I found this piece worthwhile, having some interest in diplomacy and international relations, among other things. I hold a particular interest in the workings of deterrence, which, by the way, is not of little consequence in law and life. In this particular speech, the conversation between Saddam Hussein and the U.S. ambassador before the outbreak of the Gulf War suggests that Saddam wasn't fully apprised of the U.S. opposition to an Iraqi invasion and the consequences it would bring to him. One hopes that the decision to go to war wouldn't rest on a single conversation, but sometimes great endeavors, including great mistakes, can flow from tiny causes. Perhaps tiny triggers might provide a better description. The assassination of the Archduke Ferdinand didn't "cause" the Great War, but it was a trigger, certainly. A match doesn't do much without a powder keg, but in the presence of such a keg, a big match isn't necessary.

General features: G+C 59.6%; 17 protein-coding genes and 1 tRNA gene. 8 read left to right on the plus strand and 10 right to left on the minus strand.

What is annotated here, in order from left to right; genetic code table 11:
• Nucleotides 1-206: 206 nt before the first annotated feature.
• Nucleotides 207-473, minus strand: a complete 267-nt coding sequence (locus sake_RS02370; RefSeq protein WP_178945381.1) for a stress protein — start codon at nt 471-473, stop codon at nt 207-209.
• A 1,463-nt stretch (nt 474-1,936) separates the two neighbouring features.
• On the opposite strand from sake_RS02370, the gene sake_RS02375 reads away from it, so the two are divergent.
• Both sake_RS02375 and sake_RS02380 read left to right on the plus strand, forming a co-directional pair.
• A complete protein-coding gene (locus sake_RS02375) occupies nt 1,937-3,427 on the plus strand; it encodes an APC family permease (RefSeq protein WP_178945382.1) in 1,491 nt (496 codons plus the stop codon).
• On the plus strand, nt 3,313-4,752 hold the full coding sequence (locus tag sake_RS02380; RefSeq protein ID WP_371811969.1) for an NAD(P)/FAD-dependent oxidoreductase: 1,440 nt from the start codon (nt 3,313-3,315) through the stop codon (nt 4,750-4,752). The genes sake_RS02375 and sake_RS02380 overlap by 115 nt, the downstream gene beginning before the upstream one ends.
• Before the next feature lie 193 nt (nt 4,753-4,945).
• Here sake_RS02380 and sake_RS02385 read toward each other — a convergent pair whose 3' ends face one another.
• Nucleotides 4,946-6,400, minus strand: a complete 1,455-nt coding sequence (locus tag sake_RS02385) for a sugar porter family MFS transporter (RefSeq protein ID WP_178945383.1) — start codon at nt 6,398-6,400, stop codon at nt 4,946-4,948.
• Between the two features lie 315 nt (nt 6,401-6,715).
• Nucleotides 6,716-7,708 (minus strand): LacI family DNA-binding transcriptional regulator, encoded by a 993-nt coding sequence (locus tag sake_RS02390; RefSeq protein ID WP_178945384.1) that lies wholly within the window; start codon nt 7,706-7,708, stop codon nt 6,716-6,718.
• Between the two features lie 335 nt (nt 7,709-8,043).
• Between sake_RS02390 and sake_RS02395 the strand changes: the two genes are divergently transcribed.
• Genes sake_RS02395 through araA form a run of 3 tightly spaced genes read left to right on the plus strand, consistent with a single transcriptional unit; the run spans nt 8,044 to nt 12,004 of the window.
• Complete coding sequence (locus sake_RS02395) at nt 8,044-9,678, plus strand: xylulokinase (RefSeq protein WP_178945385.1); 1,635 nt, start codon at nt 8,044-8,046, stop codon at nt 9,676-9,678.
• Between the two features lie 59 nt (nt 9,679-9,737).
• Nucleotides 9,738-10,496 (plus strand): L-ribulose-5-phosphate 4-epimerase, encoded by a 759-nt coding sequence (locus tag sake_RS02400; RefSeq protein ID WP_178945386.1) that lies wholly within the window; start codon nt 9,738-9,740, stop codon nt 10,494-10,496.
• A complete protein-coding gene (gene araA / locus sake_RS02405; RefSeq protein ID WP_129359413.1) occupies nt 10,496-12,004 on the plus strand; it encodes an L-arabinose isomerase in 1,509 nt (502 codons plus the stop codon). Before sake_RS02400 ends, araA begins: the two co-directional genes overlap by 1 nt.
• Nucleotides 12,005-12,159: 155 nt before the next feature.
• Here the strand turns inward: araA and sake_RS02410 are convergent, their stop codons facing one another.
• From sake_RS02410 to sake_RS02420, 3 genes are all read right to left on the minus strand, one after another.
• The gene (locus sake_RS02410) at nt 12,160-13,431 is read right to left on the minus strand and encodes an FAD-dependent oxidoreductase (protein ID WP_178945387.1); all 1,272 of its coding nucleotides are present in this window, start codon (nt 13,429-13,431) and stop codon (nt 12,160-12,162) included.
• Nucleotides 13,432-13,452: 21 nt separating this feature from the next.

Also of note in the piece comes Walt's distinction between the "spiral model" of conflict and that of deterrence theory. An interesting distinction to consider. I'm not sure which one is right (or either), or which of them in might prove most useful in different situations. However, given that life is a lot like IR, it's something worth thinking about.